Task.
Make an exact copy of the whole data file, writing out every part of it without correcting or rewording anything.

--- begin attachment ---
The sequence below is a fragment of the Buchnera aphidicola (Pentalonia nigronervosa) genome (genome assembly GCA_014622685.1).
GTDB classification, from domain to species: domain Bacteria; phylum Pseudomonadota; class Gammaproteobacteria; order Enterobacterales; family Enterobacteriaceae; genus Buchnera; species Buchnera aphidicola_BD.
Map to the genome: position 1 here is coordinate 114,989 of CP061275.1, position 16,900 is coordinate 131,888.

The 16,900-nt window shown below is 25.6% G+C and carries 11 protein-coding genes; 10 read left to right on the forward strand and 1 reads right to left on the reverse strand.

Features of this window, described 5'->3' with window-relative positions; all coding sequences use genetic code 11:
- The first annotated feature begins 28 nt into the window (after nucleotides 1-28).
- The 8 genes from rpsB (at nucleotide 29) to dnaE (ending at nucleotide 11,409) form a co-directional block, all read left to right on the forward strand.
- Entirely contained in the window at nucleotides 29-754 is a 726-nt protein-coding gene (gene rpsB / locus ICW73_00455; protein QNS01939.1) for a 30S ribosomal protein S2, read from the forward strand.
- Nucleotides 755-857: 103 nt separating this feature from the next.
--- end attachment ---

The sequence below is a fragment of the Buchnera aphidicola (Pentalonia nigronervosa) genome (genome assembly GCA_014622685.1).
GTDB classification, from domain to species: domain Bacteria; phylum Pseudomonadota; class Gammaproteobacteria; order Enterobacterales; family Enterobacteriaceae; genus Buchnera; species Buchnera aphidicola_BD.
Map to the genome: position 1 here is coordinate 114,989 of CP061275.1, position 16,900 is coordinate 131,888.

The 16,900-nt window shown below is 25.6% G+C and carries 11 protein-coding genes; 10 read left to right on the forward strand and 1 reads right to left on the reverse strand.

Features of this window, described 5'->3' with window-relative positions; all coding sequences use genetic code 11:
- The first annotated feature begins 28 nt into the window (after nucleotides 1-28).
- The 8 genes from rpsB (at nucleotide 29) to dnaE (ending at nucleotide 11,409) form a co-directional block, all read left to right on the forward strand.
- Entirely contained in the window at nucleotides 29-754 is a 726-nt protein-coding gene (gene rpsB / locus ICW73_00455; protein QNS01939.1) for a 30S ribosomal protein S2, read from the forward strand.
- Nucleotides 755-857: 103 nt separating this feature from the next.